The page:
Medicaid Expansion would Benefit Nebraska

Americans are evenly divided in supporting or opposing the Affordable Care Act (ACA). Nonetheless, it’s here to stay. Some provisions of the law have been implemented, but many more await us (view an implementation timeline at http://www.healthcare.gov/law/timeline/index.html).
One such provision allows states to cover individuals with incomes up to 138% of the federal poverty – $15,415 for a one person household and $31,809 for a family of four – by expanding Medicaid.

Medicaid currently provides coverage for 36.5% of children, 29.3% of all pregnancies and 52.9% of nursing home residents in Nebraska. By expanding Medicaid nearly 100,000 additional low-income Nebraskans would qualify. A recent University of Nebraska Medical Center (UNMC) study found a record high number of uninsured Nebraskans under 65. Expanding Medicaid would cover many of Nebraska’s 217,000 uninsured.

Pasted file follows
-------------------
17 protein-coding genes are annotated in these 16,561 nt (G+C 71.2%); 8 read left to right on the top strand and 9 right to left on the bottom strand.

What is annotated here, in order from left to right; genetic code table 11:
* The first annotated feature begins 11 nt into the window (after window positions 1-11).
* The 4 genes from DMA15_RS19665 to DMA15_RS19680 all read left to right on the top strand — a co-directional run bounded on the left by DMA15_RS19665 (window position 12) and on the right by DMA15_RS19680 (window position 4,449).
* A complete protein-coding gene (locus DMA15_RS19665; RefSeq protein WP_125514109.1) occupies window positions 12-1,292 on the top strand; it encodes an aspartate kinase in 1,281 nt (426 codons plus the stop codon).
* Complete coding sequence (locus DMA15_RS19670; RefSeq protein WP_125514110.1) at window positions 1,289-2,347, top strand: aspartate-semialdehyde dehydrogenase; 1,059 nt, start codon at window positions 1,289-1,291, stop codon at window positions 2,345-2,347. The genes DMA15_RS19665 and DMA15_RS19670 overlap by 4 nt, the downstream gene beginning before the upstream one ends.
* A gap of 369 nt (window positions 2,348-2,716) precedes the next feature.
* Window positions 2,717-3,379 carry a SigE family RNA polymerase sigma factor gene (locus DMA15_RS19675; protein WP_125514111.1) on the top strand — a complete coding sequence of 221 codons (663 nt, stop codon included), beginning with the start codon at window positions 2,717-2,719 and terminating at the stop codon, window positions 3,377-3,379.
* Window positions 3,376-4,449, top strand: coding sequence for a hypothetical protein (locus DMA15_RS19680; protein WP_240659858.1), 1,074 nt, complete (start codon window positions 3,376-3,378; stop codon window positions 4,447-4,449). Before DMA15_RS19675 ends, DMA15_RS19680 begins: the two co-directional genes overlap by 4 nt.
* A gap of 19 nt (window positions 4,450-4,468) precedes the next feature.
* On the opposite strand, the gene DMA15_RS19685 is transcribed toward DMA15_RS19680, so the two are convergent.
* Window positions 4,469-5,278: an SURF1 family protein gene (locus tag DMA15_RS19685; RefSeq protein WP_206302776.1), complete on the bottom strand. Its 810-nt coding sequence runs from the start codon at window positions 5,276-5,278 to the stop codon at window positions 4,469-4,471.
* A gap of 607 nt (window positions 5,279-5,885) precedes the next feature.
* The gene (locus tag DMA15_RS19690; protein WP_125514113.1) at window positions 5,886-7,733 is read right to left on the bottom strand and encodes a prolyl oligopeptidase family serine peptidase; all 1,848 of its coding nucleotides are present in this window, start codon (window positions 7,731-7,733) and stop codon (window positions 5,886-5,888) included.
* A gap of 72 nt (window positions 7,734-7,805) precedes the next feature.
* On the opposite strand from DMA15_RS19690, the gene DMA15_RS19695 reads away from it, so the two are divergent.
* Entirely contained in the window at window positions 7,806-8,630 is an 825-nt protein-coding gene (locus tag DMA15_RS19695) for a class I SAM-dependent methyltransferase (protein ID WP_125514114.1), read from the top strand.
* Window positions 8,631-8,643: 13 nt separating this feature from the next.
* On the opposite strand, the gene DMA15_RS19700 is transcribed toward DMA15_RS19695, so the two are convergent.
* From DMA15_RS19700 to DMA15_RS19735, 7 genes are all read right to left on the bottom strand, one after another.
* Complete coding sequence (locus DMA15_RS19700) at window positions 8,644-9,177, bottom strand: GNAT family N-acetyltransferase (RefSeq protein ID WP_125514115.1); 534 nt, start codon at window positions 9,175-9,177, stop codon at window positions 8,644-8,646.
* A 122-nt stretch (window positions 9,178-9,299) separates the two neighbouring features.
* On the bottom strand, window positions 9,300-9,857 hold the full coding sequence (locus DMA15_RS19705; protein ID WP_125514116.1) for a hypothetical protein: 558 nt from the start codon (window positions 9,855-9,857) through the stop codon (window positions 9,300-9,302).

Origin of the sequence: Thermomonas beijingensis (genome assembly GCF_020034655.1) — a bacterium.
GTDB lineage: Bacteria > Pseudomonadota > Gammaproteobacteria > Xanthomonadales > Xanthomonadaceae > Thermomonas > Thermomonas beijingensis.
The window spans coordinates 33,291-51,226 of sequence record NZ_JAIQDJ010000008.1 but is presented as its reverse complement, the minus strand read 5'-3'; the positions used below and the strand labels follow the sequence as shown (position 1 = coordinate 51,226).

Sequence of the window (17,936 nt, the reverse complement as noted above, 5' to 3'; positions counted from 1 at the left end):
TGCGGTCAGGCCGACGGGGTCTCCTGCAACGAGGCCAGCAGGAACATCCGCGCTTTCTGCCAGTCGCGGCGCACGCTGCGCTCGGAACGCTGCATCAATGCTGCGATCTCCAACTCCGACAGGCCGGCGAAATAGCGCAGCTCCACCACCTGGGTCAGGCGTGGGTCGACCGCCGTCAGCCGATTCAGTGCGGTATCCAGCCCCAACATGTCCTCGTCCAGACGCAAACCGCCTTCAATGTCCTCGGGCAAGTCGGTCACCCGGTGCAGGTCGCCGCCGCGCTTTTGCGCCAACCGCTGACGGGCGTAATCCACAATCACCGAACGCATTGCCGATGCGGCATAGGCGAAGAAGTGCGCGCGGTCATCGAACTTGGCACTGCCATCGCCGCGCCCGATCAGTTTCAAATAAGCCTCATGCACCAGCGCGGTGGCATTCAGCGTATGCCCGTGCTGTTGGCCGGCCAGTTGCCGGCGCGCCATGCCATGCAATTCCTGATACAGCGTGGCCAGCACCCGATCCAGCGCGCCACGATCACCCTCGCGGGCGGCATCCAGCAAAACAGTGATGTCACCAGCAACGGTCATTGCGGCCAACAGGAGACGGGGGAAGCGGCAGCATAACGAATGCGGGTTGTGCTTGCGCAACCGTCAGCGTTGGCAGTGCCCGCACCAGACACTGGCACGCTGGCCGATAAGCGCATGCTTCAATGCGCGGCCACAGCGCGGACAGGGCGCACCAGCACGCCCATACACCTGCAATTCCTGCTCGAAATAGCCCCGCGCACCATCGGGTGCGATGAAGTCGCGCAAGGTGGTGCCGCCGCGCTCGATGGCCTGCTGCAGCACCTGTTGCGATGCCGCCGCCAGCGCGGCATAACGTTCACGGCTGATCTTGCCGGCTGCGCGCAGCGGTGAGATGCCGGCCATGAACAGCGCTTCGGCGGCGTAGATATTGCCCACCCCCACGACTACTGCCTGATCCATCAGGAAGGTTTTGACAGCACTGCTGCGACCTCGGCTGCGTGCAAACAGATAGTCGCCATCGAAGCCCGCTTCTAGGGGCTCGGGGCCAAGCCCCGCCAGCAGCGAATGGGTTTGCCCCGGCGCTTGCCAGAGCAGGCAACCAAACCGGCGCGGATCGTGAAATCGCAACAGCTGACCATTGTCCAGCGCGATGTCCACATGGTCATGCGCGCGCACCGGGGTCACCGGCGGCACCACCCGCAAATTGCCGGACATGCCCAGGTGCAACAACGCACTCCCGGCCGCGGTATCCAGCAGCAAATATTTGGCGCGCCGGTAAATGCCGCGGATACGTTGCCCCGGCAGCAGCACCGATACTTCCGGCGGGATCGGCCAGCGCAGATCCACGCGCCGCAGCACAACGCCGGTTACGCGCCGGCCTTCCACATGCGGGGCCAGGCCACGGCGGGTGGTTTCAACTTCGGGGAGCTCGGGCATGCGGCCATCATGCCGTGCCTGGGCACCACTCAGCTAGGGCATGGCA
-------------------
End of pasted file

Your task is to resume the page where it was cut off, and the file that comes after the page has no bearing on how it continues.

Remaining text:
Governor Heineman says Nebraska cannot afford the Medicaid expansion. I would argue that we cannot afford to NOT participate. The average insured Nebraska family pays a “hidden tax” of $1,107 to pay for health care for the uninsured. According to another UNMC report, without Medicaid expansion, uncompensated care for the uninsured would cost $1.069 billion dollars. However, that cost would decline to $419 million dollars (a 61% decrease) with the expansion.

Nebraska would also receive federal funds of $2.9 billion to $3.5 billion through 2020, which could generate from $700 million to $840 million in new economic activity every year, not to mention 10,770 to 13,044 new Nebraska jobs.

So… should Nebraska expand Medicaid? The answer seems obvious to me.


Amanda McKinney, MD, is a physician at the Women's Health Center of Beatrice.

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